Gogol and the Kennedy assassination
John Bjarne Grover
Nikolai Gogol has a short story called 'Ivan Fiodorovich Sphonka and his aunt' wherin there is a short fragment which in principle could have been the template for the John Fitzgerald Kennedy assassination in 1963 - with those famous last words in Dallas (with Nellie Connally). The story goes that that there were visitors and 'Mashenka' was told to remain to prevent the young man from being bored. They were sitting there but the conversation would not go:
The fair-haired young lady remained and sat down on the sofa. Ivan Fiodorovich sat on his chair as though on thorns, blushed and cast down his eyes; but the young lady appeared not to notice this and sat unconcernedly on the sofa, carefully scrutinizing the windows and the walls, or watching the cat timorously running around under the chairs.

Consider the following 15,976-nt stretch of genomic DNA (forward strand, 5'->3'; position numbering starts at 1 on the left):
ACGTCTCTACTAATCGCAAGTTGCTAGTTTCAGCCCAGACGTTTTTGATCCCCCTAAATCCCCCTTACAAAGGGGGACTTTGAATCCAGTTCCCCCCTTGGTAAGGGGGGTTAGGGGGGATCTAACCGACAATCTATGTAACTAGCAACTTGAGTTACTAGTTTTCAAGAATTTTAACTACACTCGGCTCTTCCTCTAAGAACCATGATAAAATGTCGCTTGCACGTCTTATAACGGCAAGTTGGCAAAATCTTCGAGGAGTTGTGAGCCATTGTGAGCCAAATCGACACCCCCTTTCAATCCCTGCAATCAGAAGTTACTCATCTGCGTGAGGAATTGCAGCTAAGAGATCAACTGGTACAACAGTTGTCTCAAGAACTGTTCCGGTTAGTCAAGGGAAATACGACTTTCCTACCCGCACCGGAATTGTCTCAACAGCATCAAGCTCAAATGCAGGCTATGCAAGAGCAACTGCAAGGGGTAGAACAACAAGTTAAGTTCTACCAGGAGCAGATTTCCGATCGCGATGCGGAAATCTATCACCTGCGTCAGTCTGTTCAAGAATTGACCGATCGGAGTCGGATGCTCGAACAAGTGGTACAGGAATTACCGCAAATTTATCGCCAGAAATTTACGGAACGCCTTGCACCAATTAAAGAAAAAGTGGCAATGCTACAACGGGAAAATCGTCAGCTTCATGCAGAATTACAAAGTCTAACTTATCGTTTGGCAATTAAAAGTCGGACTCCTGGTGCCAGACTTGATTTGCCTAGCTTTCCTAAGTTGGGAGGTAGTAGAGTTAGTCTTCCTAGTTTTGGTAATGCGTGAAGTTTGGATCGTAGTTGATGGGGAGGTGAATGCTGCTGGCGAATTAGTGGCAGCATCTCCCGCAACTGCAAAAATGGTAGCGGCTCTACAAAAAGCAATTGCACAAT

Ivan Fiodorovich grew a little bolder and would have begun a conversation; but it seemed as though he had lost all his words on the way. Not a single idea came to his mind.
The silence lasted for nearly a quarter of an hour. The young lady went on sitting as before.
As last Ivan Fiodorovich plucked up his courage:
"There are a great many flies in summer, madam!" he said in a half-trembling voice.
"A very great many!" answered the young lady. "My brother has made a swatter out of an old slipper of Mama's but there are still lots of them".
Here the conversation stalled again, and Ivan Fiodorovich was utterly unable to find anything to say.
Whether this fragment really could have been the template for the famous last words of Kennedy with 'Dallas', I dont know - but that certainly is not impossible.
The fragment is from the translation by Constance Garnett in the edition revised by Leonard J.Kent in 'The complete tales of Nikolai Gogol - Volume 1' (University of Chicago Press 1985) - pages 194-195.
© John Bjarne Grover
On the web 4 april 2018